The Heart is an unusual and often-ravishing novel . . . de Kerangal’s long, rolling sentences pulse along in systolic thumps, each beat punctuated by a comma; they’re packed with emotional intensity
Jennifer Senior, The New York Times

I read The Heart in a single sitting. It is a gripping, deceptively simple tale—a death, a life resurrected—in which you follow along as everyone touched by the events is made to reveal what matters most to them in their lives. I was completely absorbed.
Atul Gawande, author of Being Mortal

From its first, hurtling, paragraph-long sentence, this novel vividly dramatizes each step in the organ-donation process . . . It’s the kind of science writing that’s too uncommon, inspiring wonder not by insisting on it but by chronicling every detail.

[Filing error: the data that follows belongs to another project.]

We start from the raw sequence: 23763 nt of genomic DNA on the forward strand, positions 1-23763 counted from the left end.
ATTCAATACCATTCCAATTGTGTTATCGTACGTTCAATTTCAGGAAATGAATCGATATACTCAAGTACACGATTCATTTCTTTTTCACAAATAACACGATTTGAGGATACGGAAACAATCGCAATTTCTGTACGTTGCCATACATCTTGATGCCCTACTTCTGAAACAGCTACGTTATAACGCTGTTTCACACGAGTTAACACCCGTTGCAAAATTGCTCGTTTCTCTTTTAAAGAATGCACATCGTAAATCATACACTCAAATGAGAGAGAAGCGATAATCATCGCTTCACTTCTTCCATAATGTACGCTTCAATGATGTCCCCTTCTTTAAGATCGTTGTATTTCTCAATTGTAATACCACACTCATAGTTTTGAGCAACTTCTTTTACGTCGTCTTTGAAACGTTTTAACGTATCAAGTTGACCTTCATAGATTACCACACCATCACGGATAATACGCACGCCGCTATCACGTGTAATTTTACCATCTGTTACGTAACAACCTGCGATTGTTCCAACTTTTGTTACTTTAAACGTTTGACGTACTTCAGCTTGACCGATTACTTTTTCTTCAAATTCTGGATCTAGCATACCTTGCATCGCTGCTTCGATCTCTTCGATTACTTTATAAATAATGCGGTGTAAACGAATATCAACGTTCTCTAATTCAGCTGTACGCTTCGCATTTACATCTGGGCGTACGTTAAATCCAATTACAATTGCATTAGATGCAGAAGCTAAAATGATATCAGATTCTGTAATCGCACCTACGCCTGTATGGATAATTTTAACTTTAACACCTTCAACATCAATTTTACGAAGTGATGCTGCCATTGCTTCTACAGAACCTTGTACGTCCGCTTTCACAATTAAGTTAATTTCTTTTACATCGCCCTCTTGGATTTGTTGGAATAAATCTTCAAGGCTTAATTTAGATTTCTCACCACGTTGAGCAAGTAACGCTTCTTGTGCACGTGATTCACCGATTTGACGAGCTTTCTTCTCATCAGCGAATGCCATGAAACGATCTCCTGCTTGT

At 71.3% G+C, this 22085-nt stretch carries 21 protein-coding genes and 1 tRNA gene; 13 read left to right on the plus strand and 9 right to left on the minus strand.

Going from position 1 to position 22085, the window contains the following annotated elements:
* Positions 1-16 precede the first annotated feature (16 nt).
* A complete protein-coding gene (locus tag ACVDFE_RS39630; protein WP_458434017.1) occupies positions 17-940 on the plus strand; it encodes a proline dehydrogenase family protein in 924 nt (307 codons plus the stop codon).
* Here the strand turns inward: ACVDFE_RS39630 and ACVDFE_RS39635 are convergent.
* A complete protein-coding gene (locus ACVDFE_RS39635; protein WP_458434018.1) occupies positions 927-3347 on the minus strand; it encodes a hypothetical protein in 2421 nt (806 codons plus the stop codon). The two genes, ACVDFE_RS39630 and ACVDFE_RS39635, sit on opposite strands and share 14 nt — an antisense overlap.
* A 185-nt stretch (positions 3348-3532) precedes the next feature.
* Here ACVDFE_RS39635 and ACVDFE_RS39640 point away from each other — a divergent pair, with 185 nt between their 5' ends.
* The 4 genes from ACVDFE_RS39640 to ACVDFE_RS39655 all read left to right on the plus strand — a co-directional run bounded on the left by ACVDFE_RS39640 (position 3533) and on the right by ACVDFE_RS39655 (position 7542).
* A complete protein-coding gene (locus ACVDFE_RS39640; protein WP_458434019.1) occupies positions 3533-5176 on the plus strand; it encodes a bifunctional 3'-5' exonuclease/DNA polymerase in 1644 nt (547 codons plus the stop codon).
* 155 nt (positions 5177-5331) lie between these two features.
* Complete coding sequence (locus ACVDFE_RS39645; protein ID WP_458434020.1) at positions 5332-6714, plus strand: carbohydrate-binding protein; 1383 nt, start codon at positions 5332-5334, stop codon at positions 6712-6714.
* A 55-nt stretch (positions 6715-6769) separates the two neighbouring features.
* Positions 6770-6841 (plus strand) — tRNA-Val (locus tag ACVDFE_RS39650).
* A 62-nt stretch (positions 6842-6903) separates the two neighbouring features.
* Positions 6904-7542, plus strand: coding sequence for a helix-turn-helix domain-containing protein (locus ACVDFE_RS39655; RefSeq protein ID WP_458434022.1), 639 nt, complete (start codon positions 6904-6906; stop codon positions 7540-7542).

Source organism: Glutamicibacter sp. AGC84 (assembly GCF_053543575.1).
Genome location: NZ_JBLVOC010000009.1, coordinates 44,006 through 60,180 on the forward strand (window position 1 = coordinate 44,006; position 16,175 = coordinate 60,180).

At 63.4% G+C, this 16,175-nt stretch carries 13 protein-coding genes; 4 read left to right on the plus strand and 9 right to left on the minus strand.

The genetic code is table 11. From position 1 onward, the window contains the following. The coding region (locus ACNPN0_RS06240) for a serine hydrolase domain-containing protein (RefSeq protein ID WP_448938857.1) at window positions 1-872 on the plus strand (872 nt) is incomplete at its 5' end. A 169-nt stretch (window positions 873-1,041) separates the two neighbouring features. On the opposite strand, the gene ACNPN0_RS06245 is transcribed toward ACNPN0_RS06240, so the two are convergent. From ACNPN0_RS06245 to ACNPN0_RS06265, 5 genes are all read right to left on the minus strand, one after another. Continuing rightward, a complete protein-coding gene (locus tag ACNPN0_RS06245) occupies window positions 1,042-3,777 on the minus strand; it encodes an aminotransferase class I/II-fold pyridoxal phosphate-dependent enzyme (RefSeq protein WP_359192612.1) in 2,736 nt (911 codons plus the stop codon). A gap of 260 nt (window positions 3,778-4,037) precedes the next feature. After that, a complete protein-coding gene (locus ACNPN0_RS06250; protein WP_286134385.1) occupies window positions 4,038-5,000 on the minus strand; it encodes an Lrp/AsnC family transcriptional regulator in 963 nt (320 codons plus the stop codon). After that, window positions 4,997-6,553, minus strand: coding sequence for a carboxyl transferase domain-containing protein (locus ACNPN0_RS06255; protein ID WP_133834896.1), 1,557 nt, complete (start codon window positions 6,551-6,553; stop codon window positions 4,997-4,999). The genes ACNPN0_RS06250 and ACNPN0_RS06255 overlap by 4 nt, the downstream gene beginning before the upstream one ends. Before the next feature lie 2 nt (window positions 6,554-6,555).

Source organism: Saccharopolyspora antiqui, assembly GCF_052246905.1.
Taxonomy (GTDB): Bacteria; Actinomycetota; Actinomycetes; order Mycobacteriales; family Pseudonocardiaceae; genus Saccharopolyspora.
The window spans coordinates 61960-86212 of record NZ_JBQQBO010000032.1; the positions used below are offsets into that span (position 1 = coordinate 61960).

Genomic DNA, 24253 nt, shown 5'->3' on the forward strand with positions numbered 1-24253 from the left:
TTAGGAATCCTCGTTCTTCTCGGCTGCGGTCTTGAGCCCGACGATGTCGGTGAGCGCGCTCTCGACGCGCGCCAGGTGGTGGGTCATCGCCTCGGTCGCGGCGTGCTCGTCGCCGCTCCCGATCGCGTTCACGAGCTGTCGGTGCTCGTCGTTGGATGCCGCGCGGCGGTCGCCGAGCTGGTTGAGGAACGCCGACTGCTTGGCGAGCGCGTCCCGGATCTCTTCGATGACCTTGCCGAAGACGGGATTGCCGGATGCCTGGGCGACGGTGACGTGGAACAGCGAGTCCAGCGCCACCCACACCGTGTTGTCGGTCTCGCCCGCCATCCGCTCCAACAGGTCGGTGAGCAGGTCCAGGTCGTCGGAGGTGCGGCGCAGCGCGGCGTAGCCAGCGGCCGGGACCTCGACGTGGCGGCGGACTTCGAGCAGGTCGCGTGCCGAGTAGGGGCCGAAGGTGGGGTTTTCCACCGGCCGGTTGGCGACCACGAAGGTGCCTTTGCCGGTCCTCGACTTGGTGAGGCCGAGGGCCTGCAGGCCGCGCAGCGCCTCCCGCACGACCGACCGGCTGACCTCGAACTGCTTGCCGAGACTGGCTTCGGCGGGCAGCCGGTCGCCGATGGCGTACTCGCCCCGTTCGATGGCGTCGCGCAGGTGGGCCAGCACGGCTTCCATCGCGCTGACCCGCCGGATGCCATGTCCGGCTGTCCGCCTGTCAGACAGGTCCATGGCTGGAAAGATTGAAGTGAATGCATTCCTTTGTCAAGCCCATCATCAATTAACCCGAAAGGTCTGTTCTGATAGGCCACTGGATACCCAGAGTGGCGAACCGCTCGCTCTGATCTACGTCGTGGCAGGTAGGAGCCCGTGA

The New Yorker

I’ve seldom read a more moving book . . . De Kerangal is a master of momentum, to the extent that when the book ends, the reader feels bereft. She shows that narratives around illness and pain can energize the nobler angels of our nature and make for profoundly lovely art. One longs for more.
Lydia Kiesling, The Guardian

Layered, meditative . . . illuminated in rich language . . . This novel is an exploration not only of death but of life, of humanity and fragility . . . the story is propelled by a series of recognitions — incremental, articulated, human moments: narrative earthquakes that break open and pull us deeper into the story.
Priya Parmar, The New York Times Book Review

A novel that goes to the heart of what it means to be a human being.
Amanda Hopkinson, Independent